A recent proposal to reopen two of Italy's smallest islands that have served as prisons made headlines last May. With Italy's prisons on the brink of disaster from overcapacity, Italy's minister of justice Paola Severino said she was considering the idea of reopening the now-closed maximum-security prisons on the islands of Asinara, off the northern coast of Sardinia, and Pianosa, one of the seven isles of the Tuscan archipelago. Severino soon modified the proposal, reassuring authorities in Sardinia that the prison in Asinara will not be re-opened, while the detention centre that once housed Italy's most dangerous mafiosos on Pianosa will be part of a pilot project to return inmates who will help maintain and develop the island's green areas and protect its delicate ecosystem. But Tuscany has another ‘Rock' that many locals and travellers do not know about: Gorgona. Emiko Davies visited this Tuscan island prison-paradise inhabited by inmates of another experimental detention centre.
Gorgona, the splendid, uncontaminated island that represents the smallest of the islands of the Tuscan archipelago, is a fascinating place, rich in history. But it is not your regular island. It is the home of the Casa di Reclusione, an experimental, forward-thinking detention centre.
Rising between the Tuscan port city of Livorno and Corsica, the island sits 37 km and over an hour's ferry ride away from Livorno. With only one full-time resident, an octogenarian whose family has been living on the island since the time of the Medici, 30 or so summer residents (mostly friends and family of the prison guards and administrators) and roughly 80 prisoners on the 2.2 square-kilometre island, the prison today makes up the overwhelming majority of Gorgona's life and activity, as it has more or less since 1869, when it was first declared a penal colony.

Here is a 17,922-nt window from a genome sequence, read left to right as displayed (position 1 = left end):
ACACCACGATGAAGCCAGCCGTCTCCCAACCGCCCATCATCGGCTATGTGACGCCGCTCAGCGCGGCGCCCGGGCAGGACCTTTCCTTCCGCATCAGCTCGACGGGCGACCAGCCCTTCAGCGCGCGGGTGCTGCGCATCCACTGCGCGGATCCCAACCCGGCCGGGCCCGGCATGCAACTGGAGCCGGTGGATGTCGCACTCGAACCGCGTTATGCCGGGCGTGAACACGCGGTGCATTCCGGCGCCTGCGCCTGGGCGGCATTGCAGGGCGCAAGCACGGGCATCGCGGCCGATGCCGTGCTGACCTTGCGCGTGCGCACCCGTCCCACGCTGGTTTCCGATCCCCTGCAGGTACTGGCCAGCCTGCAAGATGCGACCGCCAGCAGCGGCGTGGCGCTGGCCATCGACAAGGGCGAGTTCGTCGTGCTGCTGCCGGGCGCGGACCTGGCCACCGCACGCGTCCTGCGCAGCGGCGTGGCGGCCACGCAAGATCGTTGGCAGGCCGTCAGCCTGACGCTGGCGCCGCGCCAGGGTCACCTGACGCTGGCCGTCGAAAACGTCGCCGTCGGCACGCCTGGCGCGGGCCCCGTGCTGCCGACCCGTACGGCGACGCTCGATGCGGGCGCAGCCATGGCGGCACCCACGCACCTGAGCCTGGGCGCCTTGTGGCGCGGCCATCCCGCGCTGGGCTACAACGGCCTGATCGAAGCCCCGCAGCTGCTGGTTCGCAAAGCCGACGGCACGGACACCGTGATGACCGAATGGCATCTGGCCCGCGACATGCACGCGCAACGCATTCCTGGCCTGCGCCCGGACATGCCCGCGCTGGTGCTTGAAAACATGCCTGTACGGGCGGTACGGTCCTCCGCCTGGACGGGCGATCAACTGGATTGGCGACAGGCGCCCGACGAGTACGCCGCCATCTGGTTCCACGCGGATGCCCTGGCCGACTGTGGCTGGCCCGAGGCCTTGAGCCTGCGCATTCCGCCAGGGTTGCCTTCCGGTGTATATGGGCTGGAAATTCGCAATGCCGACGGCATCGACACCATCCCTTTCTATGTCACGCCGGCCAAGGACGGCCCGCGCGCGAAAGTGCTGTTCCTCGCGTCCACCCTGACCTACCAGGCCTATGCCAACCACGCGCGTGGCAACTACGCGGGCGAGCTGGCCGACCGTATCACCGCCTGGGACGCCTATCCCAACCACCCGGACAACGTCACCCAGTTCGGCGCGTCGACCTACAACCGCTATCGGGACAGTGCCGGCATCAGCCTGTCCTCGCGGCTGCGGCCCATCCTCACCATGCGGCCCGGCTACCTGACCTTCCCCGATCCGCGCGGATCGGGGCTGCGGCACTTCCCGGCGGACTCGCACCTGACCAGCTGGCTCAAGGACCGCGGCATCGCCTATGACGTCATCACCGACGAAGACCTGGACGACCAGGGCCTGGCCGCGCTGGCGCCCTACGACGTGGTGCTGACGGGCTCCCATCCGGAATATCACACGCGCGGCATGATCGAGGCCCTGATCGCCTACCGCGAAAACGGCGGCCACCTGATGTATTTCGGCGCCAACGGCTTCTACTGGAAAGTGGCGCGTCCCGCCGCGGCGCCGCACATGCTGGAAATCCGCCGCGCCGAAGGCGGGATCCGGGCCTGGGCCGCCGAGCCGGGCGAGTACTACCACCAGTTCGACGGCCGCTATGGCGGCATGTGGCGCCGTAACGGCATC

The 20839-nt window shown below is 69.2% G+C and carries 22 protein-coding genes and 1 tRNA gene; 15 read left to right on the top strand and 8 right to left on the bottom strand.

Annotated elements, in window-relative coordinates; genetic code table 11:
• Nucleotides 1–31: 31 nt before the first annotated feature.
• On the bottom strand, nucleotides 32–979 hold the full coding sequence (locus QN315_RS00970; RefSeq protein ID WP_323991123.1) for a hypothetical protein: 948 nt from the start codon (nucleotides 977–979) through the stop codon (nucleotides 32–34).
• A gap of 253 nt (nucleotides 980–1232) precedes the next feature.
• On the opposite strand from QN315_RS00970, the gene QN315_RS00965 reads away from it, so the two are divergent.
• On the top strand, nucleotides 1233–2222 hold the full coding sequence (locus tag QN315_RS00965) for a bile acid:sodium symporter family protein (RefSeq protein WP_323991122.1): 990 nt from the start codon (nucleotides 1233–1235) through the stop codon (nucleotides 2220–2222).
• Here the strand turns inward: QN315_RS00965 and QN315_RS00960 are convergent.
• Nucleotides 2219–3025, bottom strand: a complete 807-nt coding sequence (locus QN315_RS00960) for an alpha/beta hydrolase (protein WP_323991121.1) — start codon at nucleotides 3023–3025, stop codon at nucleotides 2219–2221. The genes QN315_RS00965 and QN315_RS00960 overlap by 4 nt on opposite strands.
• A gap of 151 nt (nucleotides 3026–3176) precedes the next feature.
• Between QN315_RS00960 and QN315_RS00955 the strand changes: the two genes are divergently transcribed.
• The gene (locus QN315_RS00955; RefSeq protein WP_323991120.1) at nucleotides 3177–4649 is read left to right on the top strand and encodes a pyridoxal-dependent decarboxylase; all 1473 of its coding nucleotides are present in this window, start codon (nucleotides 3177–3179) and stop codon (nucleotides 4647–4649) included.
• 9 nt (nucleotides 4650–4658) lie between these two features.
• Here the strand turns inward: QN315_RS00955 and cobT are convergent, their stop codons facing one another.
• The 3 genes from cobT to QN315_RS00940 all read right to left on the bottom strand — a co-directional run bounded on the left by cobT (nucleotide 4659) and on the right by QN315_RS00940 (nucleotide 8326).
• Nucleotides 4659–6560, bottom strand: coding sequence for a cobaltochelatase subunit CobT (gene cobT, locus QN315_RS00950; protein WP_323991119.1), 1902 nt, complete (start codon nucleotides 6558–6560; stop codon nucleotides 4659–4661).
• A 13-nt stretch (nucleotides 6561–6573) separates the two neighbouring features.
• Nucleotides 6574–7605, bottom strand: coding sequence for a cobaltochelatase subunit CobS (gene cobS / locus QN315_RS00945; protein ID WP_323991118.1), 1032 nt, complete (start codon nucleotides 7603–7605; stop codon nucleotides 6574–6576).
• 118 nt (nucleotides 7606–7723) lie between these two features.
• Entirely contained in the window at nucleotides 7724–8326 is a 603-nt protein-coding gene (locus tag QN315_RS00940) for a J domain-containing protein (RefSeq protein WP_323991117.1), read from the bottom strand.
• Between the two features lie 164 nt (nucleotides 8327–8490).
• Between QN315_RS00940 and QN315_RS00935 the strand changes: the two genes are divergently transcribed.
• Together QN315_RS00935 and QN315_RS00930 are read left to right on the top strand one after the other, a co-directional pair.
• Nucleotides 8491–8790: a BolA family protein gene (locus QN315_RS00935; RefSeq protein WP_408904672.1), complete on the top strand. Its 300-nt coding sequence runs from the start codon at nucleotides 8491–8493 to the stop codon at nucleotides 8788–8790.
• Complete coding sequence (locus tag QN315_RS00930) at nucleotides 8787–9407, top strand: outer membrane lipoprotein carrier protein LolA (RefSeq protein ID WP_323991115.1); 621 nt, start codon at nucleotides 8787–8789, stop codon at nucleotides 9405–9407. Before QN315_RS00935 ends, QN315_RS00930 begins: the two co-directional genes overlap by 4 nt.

Perhaps for this reason it seems that time has stood still on Gorgona. Crumbling façades, flaking paint, ancient Roman stones and fertile wild plants dominate the residential part of the island, a fishing village that dates to the 1700s, when the tiny island was once a roaring trading port for anchovies.
The island is a nature-lover's paradise. Named a national park in 1996, Gorgona is home to a variety of wild Mediterranean plants, particularly herbs and aromatic plants used by the medieval monastery communities that built the island's first paths and terraces for cultivating olives and chestnuts. It also attracts a host of unique birds to its unspoiled, steep cliff sides and forested areas, as well as wild pheasants that, some time ago, escaped from the prison's poultry coop. A 7km walk through the island's dirt tracks, pine forests and natural lookouts to the highest point of the Torre Vecchia yields a breathtaking vista-what is surely one of the most beautiful and unique landscapes of Tuscany.
The stunning Torre Vecchia is a noticeably crumbling twelfth-century tower, built by the Pisans as a watchtower on a precariously steep 250-metre drop. The turquoise sea crashes silently underneath. It is mind boggling to try to understand how it was built. One can only imagine how much more impressive it would have been before it was abandoned to the wind and nesting birds that are now its only inhabitants.